Last week, the Senate approved the Ending Forced Arbitration of Sexual Assault and Sexual Harassment Act, sending the measure to President Biden for his promised signature. The Act is a rare bipartisan measure intended to guarantee employees who allege sexual misconduct access to the court system. The bill was introduced several years ago following widely publicized reports that women who claimed that they were subjected to sexual harassment and assault at work were required to arbitrate their claims instead of being able to pursue the action in federal or state courts.
Mandatory arbitration agreements have become a popular way for employers to avoid the costs, delays, and perceived biases in some courts. The agreements typically require employees to agree in advance that they will not pursue certain claims relating to their employment in court. Advocates for victims of workplace sexual misconduct contended that the arbitration process allowed employers to bury embarrassing claims against executives, and that private arbitration is biased toward employers.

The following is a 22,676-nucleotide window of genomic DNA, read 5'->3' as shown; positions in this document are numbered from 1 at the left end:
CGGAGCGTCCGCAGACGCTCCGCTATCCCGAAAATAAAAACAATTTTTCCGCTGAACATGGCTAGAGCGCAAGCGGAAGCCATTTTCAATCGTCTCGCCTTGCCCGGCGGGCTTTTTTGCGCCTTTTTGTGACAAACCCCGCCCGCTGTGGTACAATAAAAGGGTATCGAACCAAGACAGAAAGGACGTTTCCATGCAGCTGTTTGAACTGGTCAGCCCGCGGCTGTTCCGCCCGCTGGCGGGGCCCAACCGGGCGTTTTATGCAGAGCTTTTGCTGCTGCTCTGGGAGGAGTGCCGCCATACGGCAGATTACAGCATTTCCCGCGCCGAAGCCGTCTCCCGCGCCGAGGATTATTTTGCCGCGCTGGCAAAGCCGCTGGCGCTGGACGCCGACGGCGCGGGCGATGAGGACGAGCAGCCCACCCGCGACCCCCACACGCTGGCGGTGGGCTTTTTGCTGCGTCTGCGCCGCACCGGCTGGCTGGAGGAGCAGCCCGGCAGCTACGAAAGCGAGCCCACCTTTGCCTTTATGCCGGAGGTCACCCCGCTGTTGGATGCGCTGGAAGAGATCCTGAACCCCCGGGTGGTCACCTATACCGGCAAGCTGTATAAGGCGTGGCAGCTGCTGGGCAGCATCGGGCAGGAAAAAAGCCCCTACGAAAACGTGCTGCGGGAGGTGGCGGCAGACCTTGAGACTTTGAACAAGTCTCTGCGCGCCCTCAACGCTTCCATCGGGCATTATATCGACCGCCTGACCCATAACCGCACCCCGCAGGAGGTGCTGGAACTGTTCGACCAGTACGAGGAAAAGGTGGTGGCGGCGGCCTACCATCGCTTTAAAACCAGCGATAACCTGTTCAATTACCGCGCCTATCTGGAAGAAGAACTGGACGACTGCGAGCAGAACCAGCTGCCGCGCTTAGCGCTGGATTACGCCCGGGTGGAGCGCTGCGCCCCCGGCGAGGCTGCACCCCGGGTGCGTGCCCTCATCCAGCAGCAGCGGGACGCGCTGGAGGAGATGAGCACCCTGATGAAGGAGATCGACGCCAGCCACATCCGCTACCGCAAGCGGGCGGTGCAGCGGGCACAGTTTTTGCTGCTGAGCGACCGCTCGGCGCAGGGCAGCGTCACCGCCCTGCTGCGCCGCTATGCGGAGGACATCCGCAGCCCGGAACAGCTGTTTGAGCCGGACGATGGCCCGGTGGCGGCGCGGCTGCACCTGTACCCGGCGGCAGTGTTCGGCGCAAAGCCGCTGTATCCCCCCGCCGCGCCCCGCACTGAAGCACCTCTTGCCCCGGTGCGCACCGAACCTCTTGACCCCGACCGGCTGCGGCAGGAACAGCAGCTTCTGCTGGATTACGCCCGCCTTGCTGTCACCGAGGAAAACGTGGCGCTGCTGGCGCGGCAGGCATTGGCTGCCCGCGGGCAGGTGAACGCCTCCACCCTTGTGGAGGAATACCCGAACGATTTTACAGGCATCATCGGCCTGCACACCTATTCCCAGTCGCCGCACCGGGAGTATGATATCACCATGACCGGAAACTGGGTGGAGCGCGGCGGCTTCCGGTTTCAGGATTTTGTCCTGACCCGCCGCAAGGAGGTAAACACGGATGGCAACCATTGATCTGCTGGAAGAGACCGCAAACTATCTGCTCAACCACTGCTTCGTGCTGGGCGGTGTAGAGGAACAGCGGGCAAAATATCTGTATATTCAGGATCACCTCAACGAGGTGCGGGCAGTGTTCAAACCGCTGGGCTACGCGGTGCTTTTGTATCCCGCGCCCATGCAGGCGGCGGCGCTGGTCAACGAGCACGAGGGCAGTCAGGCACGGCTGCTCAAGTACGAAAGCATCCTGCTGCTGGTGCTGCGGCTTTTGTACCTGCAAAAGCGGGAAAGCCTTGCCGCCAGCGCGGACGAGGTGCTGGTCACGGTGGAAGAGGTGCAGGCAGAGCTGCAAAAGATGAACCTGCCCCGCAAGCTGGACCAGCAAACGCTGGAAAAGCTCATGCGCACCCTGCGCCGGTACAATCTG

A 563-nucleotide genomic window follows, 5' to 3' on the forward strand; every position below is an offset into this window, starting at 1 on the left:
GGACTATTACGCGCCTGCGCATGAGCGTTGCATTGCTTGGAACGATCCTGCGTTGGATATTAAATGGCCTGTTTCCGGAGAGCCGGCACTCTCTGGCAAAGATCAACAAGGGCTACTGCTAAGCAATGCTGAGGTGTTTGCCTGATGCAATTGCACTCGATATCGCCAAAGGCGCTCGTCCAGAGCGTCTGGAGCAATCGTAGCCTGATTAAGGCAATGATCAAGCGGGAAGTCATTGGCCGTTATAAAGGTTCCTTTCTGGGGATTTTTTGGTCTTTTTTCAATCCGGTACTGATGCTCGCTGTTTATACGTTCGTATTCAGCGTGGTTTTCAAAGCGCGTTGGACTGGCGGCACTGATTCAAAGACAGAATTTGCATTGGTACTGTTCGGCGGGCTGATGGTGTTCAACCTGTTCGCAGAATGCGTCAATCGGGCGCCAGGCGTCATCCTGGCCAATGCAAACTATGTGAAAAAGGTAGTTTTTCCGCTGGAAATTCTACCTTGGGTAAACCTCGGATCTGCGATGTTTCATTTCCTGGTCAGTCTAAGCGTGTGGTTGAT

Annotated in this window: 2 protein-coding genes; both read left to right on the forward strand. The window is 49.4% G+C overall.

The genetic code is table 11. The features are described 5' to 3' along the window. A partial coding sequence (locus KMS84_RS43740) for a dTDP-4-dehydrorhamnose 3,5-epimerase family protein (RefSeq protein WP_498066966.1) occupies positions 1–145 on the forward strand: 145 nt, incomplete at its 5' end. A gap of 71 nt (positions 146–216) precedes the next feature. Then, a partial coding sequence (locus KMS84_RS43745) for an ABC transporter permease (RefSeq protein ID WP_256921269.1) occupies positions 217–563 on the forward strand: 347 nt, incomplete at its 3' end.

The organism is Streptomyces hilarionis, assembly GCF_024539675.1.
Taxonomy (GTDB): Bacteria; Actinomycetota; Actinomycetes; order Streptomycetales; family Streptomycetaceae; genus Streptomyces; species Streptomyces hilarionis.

The new law takes effect upon its signing by the president. It invalidates existing mandatory arbitration agreements to the extent the employer tries to apply them to sexual misconduct claims. Future arbitration agreements must contain an exception for these claims. The law does not impact the ability of parties to agree to arbitration once the claims of sexual harassment or assault have been made. It also will not disturb arbitrations that concluded prior to the effective date of the legislation.